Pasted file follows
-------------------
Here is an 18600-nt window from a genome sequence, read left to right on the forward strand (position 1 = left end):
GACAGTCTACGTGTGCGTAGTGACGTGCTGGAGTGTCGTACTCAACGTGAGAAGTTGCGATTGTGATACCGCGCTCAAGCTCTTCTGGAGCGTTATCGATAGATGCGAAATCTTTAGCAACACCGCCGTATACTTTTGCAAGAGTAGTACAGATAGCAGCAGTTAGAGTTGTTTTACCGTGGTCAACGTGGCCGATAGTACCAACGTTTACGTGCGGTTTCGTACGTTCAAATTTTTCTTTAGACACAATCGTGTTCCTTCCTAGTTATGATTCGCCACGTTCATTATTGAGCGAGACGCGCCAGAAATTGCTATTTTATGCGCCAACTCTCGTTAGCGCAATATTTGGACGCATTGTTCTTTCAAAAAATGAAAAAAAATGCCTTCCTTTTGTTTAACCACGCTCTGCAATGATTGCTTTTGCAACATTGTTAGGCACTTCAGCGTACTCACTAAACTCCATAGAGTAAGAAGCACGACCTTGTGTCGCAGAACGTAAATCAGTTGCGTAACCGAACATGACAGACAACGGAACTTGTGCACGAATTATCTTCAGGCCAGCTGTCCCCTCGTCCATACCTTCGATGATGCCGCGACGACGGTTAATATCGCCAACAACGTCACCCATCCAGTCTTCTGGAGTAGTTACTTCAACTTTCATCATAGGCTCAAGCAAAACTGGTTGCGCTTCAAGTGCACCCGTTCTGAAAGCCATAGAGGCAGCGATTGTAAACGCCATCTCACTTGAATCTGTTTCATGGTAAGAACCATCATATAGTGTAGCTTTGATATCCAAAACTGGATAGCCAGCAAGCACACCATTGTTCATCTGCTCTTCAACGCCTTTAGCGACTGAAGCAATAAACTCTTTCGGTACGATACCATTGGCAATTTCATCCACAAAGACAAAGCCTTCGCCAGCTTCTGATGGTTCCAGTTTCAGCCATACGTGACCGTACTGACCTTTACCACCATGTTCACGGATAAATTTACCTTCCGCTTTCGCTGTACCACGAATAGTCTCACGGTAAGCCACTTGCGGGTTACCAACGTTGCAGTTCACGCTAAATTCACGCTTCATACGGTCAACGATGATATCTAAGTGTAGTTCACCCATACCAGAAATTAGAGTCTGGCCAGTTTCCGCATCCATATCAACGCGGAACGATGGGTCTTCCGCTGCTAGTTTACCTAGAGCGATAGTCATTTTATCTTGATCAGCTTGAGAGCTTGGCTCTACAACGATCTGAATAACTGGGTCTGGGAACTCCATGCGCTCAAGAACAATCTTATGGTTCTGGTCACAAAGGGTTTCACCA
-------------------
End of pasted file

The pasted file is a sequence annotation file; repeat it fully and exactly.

Here is an 18600-nt window from a genome sequence, read left to right on the forward strand (position 1 = left end):
GACAGTCTACGTGTGCGTAGTGACGTGCTGGAGTGTCGTACTCAACGTGAGAAGTTGCGATTGTGATACCGCGCTCAAGCTCTTCTGGAGCGTTATCGATAGATGCGAAATCTTTAGCAACACCGCCGTATACTTTTGCAAGAGTAGTACAGATAGCAGCAGTTAGAGTTGTTTTACCGTGGTCAACGTGGCCGATAGTACCAACGTTTACGTGCGGTTTCGTACGTTCAAATTTTTCTTTAGACACAATCGTGTTCCTTCCTAGTTATGATTCGCCACGTTCATTATTGAGCGAGACGCGCCAGAAATTGCTATTTTATGCGCCAACTCTCGTTAGCGCAATATTTGGACGCATTGTTCTTTCAAAAAATGAAAAAAAATGCCTTCCTTTTGTTTAACCACGCTCTGCAATGATTGCTTTTGCAACATTGTTAGGCACTTCAGCGTACTCACTAAACTCCATAGAGTAAGAAGCACGACCTTGTGTCGCAGAACGTAAATCAGTTGCGTAACCGAACATGACAGACAACGGAACTTGTGCACGAATTATCTTCAGGCCAGCTGTCCCCTCGTCCATACCTTCGATGATGCCGCGACGACGGTTAATATCGCCAACAACGTCACCCATCCAGTCTTCTGGAGTAGTTACTTCAACTTTCATCATAGGCTCAAGCAAAACTGGTTGCGCTTCAAGTGCACCCGTTCTGAAAGCCATAGAGGCAGCGATTGTAAACGCCATCTCACTTGAATCTGTTTCATGGTAAGAACCATCATATAGTGTAGCTTTGATATCCAAAACTGGATAGCCAGCAAGCACACCATTGTTCATCTGCTCTTCAACGCCTTTAGCGACTGAAGCAATAAACTCTTTCGGTACGATACCATTGGCAATTTCATCCACAAAGACAAAGCCTTCGCCAGCTTCTGATGGTTCCAGTTTCAGCCATACGTGACCGTACTGACCTTTACCACCATGTTCACGGATAAATTTACCTTCCGCTTTCGCTGTACCACGAATAGTCTCACGGTAAGCCACTTGCGGGTTACCAACGTTGCAGTTCACGCTAAATTCACGCTTCATACGGTCAACGATGATATCTAAGTGTAGTTCACCCATACCAGAAATTAGAGTCTGGCCAGTTTCCGCATCCATATCAACGCGGAACGATGGGTCTTCCGCTGCTAGTTTACCTAGAGCGATAGTCATTTTATCTTGATCAGCTTGAGAGCTTGGCTCTACAACGATCTGAATAACTGGGTCTGGGAACTCCATGCGCTCAAGAACAATCTTATGGTTCTGGTCACAAAGGGTTTCACCA